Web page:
November 5, 2004

A call for liberal conversation with the Right

It's generally assumed that get-out-the-vote efforts work to the benefit of the Left. Younger, more transient voters are less likely to be registered, and more likely to vote Democrat. In this election, particularly, liberals assumed that voter registration and turnout were a top priority. As we plastered campuses with information, looked up polling places, and offered rides to the polls to first-time voters, we rarely worried about changing votes. In a polarized country, with undecided voters few and far between, the work of winning hearts and minds took a backseat to bringing the Left to the polls in force, and keeping them there. Anticipating voter suppression in Ohio and Florida, we prepared to grapple with Republican challengers at the polls, prepping students with information on provisional ballots and laws of legal residence.

For the most part, however (and I do stress most) the Right won through fair play. There were the usual dirty tricks: a letter sent to Ohio voters claimed that those who registered with progressive groups like America Coming Together couldn't vote, a Fox newscast implied that Arizona students could be jailed for voting in-state, and Republicans attempted to move polling locations out of black neighborhoods in Philadelphia. However, with white evangelical Protestant voters turning out in droves to vote on same-sex marriage, Bush didn't need butterfly ballots or hanging chads. This time, the Right won via voter turnout, not voter suppression—and that's exactly what we hadn't prepared for.

It's still true that voter registration and turnout must rapidly increase if the Left is to make any progress. We are the majority in this country, as red as the U.S. map is today—most Americans support expanding Medicaid for uninsured, low-income people, childcare assistance for low-income families, and other social welfare programs supported by the Left. If all Americans were to vote—particularly students, who, despite gains this year, continue to vote at dismal rates—and retroactive voting barriers such as felon disenfranchisement were lifted, the Left would certainly stand to gain.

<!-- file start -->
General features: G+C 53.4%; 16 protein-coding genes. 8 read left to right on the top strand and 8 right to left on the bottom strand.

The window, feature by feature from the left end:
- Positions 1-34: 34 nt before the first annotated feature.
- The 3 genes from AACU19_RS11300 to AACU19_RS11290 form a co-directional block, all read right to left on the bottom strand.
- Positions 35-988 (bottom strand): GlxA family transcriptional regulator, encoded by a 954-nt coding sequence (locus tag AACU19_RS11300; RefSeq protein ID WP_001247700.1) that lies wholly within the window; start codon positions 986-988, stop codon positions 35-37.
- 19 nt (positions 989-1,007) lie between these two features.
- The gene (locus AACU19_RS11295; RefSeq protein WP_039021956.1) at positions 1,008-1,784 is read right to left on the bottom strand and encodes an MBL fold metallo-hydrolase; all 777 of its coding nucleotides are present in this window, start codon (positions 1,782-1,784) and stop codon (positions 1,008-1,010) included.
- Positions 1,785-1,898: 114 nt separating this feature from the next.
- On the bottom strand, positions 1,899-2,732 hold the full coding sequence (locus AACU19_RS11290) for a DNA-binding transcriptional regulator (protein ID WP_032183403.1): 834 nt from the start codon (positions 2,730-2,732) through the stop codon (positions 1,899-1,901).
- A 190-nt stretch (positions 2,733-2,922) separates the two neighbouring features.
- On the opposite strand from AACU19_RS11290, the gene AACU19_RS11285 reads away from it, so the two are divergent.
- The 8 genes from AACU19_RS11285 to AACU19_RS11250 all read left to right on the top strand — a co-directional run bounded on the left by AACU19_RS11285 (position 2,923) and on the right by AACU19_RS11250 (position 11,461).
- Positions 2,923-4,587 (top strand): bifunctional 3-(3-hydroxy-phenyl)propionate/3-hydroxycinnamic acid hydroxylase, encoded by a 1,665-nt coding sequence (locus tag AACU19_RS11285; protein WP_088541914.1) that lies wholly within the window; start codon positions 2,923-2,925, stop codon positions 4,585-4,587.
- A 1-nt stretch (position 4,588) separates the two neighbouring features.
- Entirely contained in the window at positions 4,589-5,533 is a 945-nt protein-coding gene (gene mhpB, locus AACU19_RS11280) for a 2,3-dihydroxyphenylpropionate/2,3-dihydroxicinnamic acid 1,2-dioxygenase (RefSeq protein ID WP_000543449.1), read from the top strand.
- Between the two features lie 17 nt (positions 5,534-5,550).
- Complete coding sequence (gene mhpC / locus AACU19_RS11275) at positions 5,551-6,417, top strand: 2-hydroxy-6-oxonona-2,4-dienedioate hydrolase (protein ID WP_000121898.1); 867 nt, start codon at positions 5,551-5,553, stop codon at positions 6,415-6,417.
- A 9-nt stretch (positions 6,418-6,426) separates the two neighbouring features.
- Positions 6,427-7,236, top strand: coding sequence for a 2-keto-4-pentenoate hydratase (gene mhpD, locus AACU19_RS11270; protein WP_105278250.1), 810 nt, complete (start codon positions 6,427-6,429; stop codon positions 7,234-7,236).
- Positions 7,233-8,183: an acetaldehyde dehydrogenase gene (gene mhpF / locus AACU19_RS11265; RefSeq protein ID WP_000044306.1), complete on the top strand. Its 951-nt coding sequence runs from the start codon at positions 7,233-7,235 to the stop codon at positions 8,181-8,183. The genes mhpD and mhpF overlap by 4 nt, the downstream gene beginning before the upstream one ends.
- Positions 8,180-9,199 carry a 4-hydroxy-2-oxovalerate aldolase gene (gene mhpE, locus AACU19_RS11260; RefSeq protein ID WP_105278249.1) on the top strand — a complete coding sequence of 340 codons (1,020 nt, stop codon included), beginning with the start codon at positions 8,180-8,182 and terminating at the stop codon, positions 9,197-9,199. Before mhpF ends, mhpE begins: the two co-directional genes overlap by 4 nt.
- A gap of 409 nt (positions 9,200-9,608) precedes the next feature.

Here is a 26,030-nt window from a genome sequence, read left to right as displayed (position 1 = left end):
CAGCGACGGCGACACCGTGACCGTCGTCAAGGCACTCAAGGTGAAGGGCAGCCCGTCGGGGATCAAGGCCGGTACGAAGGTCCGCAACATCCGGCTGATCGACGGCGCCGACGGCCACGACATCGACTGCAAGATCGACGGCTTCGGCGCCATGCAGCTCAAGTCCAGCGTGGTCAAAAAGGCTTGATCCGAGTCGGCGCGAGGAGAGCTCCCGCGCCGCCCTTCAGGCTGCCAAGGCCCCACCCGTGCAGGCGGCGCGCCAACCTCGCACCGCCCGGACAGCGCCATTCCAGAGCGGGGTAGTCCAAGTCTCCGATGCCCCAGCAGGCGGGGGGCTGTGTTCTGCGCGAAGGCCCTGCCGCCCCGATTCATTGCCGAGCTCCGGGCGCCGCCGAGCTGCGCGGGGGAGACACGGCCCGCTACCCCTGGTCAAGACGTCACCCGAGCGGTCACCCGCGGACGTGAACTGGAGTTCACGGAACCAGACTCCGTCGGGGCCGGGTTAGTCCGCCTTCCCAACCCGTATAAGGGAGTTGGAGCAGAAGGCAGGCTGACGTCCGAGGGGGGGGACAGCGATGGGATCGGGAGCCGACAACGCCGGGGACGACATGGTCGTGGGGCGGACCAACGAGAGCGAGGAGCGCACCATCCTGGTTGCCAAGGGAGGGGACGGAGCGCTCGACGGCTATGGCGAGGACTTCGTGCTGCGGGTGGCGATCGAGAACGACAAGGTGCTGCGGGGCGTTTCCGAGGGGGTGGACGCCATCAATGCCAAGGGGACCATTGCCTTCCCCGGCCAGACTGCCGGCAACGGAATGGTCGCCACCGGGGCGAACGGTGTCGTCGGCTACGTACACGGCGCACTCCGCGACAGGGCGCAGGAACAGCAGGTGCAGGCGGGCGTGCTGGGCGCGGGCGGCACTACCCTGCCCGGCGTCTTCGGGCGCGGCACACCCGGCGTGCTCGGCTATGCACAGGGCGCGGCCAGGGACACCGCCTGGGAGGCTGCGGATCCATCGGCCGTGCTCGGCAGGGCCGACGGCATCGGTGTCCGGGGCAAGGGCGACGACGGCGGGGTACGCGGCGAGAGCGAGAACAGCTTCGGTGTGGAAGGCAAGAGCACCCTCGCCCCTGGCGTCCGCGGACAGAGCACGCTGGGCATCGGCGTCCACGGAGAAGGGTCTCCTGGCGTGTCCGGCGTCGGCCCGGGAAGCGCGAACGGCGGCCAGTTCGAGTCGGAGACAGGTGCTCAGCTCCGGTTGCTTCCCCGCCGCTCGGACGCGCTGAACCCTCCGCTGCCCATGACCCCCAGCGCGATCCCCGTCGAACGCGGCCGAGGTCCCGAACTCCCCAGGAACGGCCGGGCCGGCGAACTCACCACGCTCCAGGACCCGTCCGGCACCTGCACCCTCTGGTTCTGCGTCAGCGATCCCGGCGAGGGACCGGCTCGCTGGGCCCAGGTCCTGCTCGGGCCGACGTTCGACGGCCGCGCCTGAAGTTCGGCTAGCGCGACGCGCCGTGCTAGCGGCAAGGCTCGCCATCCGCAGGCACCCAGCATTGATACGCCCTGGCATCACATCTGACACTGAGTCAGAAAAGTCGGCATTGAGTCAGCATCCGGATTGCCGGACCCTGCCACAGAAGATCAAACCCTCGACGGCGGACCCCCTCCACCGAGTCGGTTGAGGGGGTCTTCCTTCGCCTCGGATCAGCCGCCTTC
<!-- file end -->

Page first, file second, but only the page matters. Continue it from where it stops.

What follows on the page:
In the wake of the election, how ever, as progressives in New York, Chicago, and Northern California joke about secession or the merits of Canada, we must move towards dialogue with the Right, and with all those in-between, who want a social safety net, who want affordable health care and childcare, but grow queasy at the thought of same-sex marriage or worry that terrorist threats may require pre-emptive war. Many of the Kerry supporters I talked to mentioned a friend or family member voting for Bush. "We don't talk about politics," they'd aver. Others, when confronted with voters' misconceptions—linking Saddam and al Qaeda, for instance—simply threw up their hands. On a larger level, the Democratic party has given up on red states (as have the Republicans in blue states)—a pragmatic decision, given the limited resources of the party, but nonetheless an example of the growing trend against dialogue.

As the cultural divide between the Left and Right widens, liberals can't afford to grouse among like-minded company. Nor can we count on the traditional bedrocks of the Left. Republicans have made inroads among youth, blacks, and Jews—groups that, traditionally, fall squarely left of center. Be assured, however, that if the Right is making inroads, so can we, and that starts in simple, everyday conversations with friends, family and acquaintances. As a resident of Chicago, with parents in San Francisco and roots in yellow-dog-Democrat Cleveland, I'm hardly immune from echo-chamber liberalism. Heck, this column itself is addressed to the Left.

Therefore, I ask that this column be read, not as an indictment, but as a call to action. More accurately, a call to conversation. Let's use the networks we built to dump Bush to spread information, and to generate real dialogue with red America.